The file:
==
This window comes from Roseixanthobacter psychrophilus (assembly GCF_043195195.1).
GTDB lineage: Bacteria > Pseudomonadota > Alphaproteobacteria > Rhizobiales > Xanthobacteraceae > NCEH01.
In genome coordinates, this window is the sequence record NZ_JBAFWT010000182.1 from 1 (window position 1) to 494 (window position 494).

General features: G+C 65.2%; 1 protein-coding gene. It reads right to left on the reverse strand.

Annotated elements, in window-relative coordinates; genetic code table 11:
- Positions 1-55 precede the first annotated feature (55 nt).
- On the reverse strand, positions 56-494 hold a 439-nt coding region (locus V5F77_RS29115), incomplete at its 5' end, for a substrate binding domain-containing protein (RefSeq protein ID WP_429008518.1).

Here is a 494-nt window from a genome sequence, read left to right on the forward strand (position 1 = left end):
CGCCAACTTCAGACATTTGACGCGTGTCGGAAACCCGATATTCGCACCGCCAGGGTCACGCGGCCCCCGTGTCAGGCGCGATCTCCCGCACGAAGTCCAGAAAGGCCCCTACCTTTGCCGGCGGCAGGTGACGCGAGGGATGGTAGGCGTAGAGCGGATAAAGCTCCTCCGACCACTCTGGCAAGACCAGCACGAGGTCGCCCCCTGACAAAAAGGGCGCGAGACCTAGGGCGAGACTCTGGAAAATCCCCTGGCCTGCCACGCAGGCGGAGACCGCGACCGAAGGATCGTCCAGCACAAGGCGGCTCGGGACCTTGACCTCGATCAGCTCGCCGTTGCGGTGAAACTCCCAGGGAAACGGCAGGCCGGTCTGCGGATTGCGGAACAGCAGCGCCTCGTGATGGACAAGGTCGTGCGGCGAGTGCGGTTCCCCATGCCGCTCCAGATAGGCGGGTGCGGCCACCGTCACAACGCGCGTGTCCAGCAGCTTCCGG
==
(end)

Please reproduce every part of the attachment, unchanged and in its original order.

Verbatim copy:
This window comes from Roseixanthobacter psychrophilus (assembly GCF_043195195.1).
GTDB lineage: Bacteria > Pseudomonadota > Alphaproteobacteria > Rhizobiales > Xanthobacteraceae > NCEH01.
In genome coordinates, this window is the sequence record NZ_JBAFWT010000182.1 from 1 (window position 1) to 494 (window position 494).

General features: G+C 65.2%; 1 protein-coding gene. It reads right to left on the reverse strand.

Annotated elements, in window-relative coordinates; genetic code table 11:
- Positions 1-55 precede the first annotated feature (55 nt).
- On the reverse strand, positions 56-494 hold a 439-nt coding region (locus V5F77_RS29115), incomplete at its 5' end, for a substrate binding domain-containing protein (RefSeq protein ID WP_429008518.1).

Here is a 494-nt window from a genome sequence, read left to right on the forward strand (position 1 = left end):
CGCCAACTTCAGACATTTGACGCGTGTCGGAAACCCGATATTCGCACCGCCAGGGTCACGCGGCCCCCGTGTCAGGCGCGATCTCCCGCACGAAGTCCAGAAAGGCCCCTACCTTTGCCGGCGGCAGGTGACGCGAGGGATGGTAGGCGTAGAGCGGATAAAGCTCCTCCGACCACTCTGGCAAGACCAGCACGAGGTCGCCCCCTGACAAAAAGGGCGCGAGACCTAGGGCGAGACTCTGGAAAATCCCCTGGCCTGCCACGCAGGCGGAGACCGCGACCGAAGGATCGTCCAGCACAAGGCGGCTCGGGACCTTGACCTCGATCAGCTCGCCGTTGCGGTGAAACTCCCAGGGAAACGGCAGGCCGGTCTGCGGATTGCGGAACAGCAGCGCCTCGTGATGGACAAGGTCGTGCGGCGAGTGCGGTTCCCCATGCCGCTCCAGATAGGCGGGTGCGGCCACCGTCACAACGCGCGTGTCCAGCAGCTTCCGG